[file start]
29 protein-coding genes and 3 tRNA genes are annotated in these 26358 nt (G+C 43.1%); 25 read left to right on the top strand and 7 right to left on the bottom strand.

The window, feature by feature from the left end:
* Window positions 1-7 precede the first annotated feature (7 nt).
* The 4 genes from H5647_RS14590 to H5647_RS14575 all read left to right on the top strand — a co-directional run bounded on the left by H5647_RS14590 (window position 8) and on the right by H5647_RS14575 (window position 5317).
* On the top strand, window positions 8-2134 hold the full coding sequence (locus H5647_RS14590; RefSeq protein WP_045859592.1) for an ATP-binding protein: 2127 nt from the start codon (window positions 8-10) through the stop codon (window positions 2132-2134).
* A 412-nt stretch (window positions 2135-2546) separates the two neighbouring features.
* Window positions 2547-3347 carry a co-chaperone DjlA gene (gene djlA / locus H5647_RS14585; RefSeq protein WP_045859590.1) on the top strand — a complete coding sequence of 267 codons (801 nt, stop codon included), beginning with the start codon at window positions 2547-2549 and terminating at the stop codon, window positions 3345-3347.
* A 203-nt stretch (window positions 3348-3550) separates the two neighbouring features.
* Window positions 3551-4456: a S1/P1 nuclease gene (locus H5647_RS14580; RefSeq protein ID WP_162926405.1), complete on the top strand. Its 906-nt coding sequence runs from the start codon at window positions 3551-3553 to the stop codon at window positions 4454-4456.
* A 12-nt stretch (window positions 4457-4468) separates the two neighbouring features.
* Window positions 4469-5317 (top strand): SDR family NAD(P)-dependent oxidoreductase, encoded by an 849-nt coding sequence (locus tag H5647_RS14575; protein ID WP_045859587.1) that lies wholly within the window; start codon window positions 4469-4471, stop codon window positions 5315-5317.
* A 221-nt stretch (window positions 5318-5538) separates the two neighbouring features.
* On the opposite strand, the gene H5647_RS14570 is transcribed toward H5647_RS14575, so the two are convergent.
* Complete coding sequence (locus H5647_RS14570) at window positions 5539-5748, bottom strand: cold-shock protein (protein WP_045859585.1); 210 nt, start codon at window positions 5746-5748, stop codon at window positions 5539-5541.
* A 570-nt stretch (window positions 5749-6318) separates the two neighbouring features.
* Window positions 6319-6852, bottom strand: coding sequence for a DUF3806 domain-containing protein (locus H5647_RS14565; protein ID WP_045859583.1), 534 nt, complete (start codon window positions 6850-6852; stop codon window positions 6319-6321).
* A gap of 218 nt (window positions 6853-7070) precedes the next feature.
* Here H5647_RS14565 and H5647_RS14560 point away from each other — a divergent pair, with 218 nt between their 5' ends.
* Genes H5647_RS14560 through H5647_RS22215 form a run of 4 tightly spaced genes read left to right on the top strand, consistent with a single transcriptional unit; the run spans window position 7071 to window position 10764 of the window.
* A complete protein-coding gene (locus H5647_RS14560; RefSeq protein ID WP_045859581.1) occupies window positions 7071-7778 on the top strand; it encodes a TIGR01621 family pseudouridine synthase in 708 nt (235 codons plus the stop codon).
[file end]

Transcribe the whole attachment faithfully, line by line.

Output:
29 protein-coding genes and 3 tRNA genes are annotated in these 26358 nt (G+C 43.1%); 25 read left to right on the top strand and 7 right to left on the bottom strand.

The window, feature by feature from the left end:
* Window positions 1-7 precede the first annotated feature (7 nt).
* The 4 genes from H5647_RS14590 to H5647_RS14575 all read left to right on the top strand — a co-directional run bounded on the left by H5647_RS14590 (window position 8) and on the right by H5647_RS14575 (window position 5317).
* On the top strand, window positions 8-2134 hold the full coding sequence (locus H5647_RS14590; RefSeq protein WP_045859592.1) for an ATP-binding protein: 2127 nt from the start codon (window positions 8-10) through the stop codon (window positions 2132-2134).
* A 412-nt stretch (window positions 2135-2546) separates the two neighbouring features.
* Window positions 2547-3347 carry a co-chaperone DjlA gene (gene djlA / locus H5647_RS14585; RefSeq protein WP_045859590.1) on the top strand — a complete coding sequence of 267 codons (801 nt, stop codon included), beginning with the start codon at window positions 2547-2549 and terminating at the stop codon, window positions 3345-3347.
* A 203-nt stretch (window positions 3348-3550) separates the two neighbouring features.
* Window positions 3551-4456: a S1/P1 nuclease gene (locus H5647_RS14580; RefSeq protein ID WP_162926405.1), complete on the top strand. Its 906-nt coding sequence runs from the start codon at window positions 3551-3553 to the stop codon at window positions 4454-4456.
* A 12-nt stretch (window positions 4457-4468) separates the two neighbouring features.
* Window positions 4469-5317 (top strand): SDR family NAD(P)-dependent oxidoreductase, encoded by an 849-nt coding sequence (locus tag H5647_RS14575; protein ID WP_045859587.1) that lies wholly within the window; start codon window positions 4469-4471, stop codon window positions 5315-5317.
* A 221-nt stretch (window positions 5318-5538) separates the two neighbouring features.
* On the opposite strand, the gene H5647_RS14570 is transcribed toward H5647_RS14575, so the two are convergent.
* Complete coding sequence (locus H5647_RS14570) at window positions 5539-5748, bottom strand: cold-shock protein (protein WP_045859585.1); 210 nt, start codon at window positions 5746-5748, stop codon at window positions 5539-5541.
* A 570-nt stretch (window positions 5749-6318) separates the two neighbouring features.
* Window positions 6319-6852, bottom strand: coding sequence for a DUF3806 domain-containing protein (locus H5647_RS14565; protein ID WP_045859583.1), 534 nt, complete (start codon window positions 6850-6852; stop codon window positions 6319-6321).
* A gap of 218 nt (window positions 6853-7070) precedes the next feature.
* Here H5647_RS14565 and H5647_RS14560 point away from each other — a divergent pair, with 218 nt between their 5' ends.
* Genes H5647_RS14560 through H5647_RS22215 form a run of 4 tightly spaced genes read left to right on the top strand, consistent with a single transcriptional unit; the run spans window position 7071 to window position 10764 of the window.
* A complete protein-coding gene (locus H5647_RS14560; RefSeq protein ID WP_045859581.1) occupies window positions 7071-7778 on the top strand; it encodes a TIGR01621 family pseudouridine synthase in 708 nt (235 codons plus the stop codon).